My Little Red Book, edited by Rachel Kauder Nalebuff
Twelve Books, 2009
$14.99 USA/$16.99 Canada
My Little Red Book is a collection of stories about first periods. Editor Rachel Kauder Nalebuff spent five years gathering these stories as a way to share women’s experiences and to reduce the awkwardness and shame that often characterizes menstruation. The book is also designed to show the various experiences that women have with their first period, be that moment good or bad. My favorite thing about My Little Red Book is that it succeeds in showing the wide range of experiences that women have the first time they menstruate, and calls attention to the fact that those experiences tend to be frustrating more often than celebratory. I finished the book realizing the extent to which girls are not just ashamed of menstruation, but completely ignorant about the process.
Overall, I appreciated the book’s ambition and purpose. However, I was underwhelmed by many of the stories in this collection. I realize that Nalebuff wanted to collect narratives from women from all over the world and of all ages, regardless of whether or not they were professional writers. I can tell that she wanted to create a book that included a wide range of voices rather than just literary or intellectual celebrities. However, many of these stories do not appear to have a larger point or purpose. While authors narrate what happened on the day of their first period, these stories do not appear to have any larger purpose or point; many of them seem to be included just for the sake of having one more period story. The best works in this collection are the ones which are more than simply an anecdote about a first period, but instead contribute something larger to our understandings of the ways in which women understand and interpret menstruation. I am particularly fond of “The Simple Vase, Part I” and “The Simple Vase, Part II,” by Laura and Rebecca Wexler. These stories, written by a mother and daughter, present two perspectives on menstruation in a way that shows the reader not just what a first period is like, but how different generations handle the same event. Unfortunately, the quality of stories in this collection is uneven at best, and the strong stories do not balance out the weak ones.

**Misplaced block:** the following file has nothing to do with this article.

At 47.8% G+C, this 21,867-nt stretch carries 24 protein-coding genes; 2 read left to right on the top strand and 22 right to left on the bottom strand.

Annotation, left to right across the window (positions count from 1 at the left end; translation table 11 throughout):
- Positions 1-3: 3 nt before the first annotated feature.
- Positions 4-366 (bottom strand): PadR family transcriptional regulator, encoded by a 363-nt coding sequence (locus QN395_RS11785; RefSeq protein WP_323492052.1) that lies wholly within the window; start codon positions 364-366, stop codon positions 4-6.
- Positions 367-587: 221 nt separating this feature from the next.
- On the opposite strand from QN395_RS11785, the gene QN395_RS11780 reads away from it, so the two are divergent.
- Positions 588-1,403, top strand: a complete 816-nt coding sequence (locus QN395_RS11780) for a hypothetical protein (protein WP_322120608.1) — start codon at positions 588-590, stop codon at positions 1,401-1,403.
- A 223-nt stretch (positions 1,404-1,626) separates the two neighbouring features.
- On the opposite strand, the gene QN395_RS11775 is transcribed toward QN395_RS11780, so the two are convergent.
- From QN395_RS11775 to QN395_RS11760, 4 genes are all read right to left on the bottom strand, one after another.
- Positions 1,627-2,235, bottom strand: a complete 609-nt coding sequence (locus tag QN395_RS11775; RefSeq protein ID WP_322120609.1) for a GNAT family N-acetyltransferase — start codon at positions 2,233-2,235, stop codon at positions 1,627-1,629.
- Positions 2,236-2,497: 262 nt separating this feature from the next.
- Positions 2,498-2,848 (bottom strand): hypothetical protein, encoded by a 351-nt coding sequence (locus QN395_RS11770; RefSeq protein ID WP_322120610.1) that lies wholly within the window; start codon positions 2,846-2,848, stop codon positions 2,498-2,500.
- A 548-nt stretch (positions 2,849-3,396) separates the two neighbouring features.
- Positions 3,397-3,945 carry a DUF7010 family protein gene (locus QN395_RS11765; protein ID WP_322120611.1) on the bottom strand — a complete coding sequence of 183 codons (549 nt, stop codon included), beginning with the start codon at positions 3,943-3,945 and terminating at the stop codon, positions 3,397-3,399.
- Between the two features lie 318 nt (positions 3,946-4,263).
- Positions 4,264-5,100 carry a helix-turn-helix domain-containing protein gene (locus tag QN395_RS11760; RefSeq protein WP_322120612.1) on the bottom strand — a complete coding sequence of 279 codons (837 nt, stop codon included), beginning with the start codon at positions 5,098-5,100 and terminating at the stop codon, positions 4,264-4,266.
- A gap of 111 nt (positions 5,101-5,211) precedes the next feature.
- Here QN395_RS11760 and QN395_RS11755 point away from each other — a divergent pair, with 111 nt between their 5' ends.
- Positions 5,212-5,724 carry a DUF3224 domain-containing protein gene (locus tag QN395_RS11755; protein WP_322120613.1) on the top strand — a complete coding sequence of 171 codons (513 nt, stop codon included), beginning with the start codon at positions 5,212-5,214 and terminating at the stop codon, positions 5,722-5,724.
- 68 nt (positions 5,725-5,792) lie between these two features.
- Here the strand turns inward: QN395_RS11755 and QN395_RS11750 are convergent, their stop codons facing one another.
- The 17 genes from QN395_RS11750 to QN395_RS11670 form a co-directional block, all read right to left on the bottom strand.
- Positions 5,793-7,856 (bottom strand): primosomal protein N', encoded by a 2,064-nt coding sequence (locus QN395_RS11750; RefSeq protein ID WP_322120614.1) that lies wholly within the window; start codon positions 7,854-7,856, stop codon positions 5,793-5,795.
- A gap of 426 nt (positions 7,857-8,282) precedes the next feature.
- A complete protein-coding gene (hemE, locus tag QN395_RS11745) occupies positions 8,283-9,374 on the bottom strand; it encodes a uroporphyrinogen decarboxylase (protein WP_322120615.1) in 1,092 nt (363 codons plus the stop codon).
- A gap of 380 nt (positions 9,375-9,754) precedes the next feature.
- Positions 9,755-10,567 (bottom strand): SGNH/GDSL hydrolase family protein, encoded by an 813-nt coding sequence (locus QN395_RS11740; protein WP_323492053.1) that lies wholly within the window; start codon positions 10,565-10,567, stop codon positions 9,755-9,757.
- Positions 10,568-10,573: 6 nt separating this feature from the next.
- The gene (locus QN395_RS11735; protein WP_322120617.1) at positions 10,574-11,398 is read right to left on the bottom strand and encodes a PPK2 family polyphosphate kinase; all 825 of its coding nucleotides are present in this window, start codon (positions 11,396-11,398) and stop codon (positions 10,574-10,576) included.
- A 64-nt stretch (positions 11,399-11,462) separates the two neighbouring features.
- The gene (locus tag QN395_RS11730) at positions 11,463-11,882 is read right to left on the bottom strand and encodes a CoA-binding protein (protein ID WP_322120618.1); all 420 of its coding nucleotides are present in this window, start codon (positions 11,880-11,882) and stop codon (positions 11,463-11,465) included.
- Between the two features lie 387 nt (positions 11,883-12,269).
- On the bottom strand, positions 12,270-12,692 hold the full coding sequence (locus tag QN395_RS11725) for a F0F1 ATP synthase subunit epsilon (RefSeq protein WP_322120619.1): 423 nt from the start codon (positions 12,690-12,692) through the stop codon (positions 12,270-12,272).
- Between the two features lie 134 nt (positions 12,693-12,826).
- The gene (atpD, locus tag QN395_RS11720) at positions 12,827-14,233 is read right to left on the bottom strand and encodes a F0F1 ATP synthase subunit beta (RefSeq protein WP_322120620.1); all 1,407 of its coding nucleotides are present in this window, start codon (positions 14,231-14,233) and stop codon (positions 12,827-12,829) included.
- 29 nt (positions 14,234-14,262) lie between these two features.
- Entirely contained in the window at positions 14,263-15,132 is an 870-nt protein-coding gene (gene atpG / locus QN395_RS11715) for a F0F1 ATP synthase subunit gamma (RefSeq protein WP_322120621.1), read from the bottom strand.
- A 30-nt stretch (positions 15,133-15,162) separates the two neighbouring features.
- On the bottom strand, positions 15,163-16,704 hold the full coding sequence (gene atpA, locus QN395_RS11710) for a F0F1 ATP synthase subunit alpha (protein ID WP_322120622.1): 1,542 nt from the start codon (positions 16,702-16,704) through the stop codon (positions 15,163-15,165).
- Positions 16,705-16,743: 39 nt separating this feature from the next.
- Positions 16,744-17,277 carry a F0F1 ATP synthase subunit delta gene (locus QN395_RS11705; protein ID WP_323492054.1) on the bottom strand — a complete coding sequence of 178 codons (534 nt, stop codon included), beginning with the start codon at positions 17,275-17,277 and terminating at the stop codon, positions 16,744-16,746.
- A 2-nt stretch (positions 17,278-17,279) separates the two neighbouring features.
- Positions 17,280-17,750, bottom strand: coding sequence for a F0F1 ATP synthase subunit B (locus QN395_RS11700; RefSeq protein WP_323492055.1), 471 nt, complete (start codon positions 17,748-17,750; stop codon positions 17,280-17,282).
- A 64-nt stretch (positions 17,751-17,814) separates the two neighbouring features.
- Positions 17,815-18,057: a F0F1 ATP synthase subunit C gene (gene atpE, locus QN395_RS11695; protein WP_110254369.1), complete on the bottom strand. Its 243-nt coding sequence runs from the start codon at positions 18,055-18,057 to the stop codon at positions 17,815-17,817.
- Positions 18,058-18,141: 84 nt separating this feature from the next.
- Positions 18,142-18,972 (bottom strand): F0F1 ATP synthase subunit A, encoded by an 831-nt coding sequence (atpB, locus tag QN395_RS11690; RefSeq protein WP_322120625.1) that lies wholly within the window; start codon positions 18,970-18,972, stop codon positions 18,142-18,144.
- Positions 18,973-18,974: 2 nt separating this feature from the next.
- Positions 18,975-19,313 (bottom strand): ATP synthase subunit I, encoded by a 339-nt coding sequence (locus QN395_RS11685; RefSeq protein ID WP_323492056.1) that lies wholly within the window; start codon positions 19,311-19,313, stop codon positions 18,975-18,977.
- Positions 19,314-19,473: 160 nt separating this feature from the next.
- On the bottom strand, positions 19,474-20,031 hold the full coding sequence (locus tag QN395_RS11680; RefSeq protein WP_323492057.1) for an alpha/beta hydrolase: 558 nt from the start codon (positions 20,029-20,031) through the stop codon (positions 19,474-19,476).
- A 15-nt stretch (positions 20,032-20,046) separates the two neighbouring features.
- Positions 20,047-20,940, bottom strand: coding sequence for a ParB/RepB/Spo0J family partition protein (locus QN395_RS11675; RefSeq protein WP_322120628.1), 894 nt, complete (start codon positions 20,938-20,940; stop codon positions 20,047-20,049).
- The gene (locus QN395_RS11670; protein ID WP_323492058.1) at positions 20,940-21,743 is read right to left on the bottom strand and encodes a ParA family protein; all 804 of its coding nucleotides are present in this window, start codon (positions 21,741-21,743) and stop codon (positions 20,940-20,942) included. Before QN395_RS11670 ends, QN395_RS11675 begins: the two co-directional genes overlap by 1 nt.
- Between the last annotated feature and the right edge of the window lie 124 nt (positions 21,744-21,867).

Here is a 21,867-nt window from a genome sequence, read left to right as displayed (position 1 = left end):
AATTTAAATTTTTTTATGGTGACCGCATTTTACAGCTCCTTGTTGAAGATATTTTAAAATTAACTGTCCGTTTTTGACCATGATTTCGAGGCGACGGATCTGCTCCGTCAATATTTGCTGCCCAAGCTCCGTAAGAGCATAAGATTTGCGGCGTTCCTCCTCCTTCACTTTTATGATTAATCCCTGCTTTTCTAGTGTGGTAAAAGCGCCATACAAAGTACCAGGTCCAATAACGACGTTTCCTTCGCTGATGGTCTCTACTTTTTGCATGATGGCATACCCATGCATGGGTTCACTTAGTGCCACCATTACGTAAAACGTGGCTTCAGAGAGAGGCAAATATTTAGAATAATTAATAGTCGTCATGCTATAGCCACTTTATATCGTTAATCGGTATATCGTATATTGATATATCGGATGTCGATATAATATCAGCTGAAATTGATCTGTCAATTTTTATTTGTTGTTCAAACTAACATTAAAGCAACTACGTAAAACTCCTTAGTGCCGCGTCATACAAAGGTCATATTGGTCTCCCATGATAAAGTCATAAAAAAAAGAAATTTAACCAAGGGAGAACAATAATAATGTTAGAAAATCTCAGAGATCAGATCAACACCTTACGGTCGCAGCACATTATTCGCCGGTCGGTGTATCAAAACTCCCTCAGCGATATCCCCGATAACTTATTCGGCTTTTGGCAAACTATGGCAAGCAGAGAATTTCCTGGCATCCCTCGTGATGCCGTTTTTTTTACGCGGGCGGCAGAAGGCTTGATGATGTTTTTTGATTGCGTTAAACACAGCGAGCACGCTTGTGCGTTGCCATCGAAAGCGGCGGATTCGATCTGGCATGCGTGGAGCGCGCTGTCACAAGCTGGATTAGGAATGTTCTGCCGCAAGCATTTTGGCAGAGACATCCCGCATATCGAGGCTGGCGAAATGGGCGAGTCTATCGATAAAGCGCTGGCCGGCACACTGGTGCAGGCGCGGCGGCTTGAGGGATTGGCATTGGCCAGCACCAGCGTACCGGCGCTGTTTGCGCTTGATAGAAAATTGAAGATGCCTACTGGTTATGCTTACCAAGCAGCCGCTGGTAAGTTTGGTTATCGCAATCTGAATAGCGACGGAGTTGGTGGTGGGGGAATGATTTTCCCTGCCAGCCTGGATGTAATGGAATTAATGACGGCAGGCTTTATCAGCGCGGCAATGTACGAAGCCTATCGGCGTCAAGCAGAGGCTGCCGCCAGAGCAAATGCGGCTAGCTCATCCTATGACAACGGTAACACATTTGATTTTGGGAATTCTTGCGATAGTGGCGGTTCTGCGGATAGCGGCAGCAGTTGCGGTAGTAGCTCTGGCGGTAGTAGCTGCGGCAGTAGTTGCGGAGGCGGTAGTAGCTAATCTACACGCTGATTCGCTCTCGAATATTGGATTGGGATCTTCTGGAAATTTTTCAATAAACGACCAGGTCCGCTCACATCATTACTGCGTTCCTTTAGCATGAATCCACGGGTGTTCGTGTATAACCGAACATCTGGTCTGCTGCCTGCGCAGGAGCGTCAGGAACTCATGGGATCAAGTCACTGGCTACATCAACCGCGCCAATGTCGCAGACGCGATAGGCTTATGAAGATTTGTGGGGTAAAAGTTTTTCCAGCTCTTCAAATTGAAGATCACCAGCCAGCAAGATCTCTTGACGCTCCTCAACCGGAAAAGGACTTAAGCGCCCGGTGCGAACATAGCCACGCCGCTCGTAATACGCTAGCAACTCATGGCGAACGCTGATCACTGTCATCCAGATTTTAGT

Nalebuff includes a bibliography at the end of the book which includes anthropological, fictional, and medical resources. The bibliography does a great job of rounding out the stories included in this book. However, I would have liked for it to have included more resources for women interested in cloth pads, menstrual cups, and other forms of period protection. All but one of the stories in this collection feature the authors using either maxi pads or tampons. I understand that the majority of women in the United States use disposable menstrual products, so it makes sense that the use of alternative menstrual products is underrepresented in the stories themselves. However, Nalebuff coulMy Little Red Bookd have created more balance by including references for alternative products in her bibliography. She includes the URL for tamponcase.com, a site that sells funny tampon cases, but she never thought to provide the URL for lunapads.com, gladrags.com, or manymoonsalternatives.com.
I also thought the “Do More” second of the book was particularly well-done. Here, Nalebuff discusses the various organizations who will receive donations that come from the sales of My Little Red Book (Nalebuff is donating all proceeds from this collection to both domestic and international charities that promote women’s health). This section calls attention to the various problems that women face when it comes to healthcare, with a spotlight on problems faced by women in other countries. This section is particularly useful because it takes the perspectives of the individual women who told their stories and turns them into a jumping-off point for activism.
For more information, visit www.mylittleredbook.net.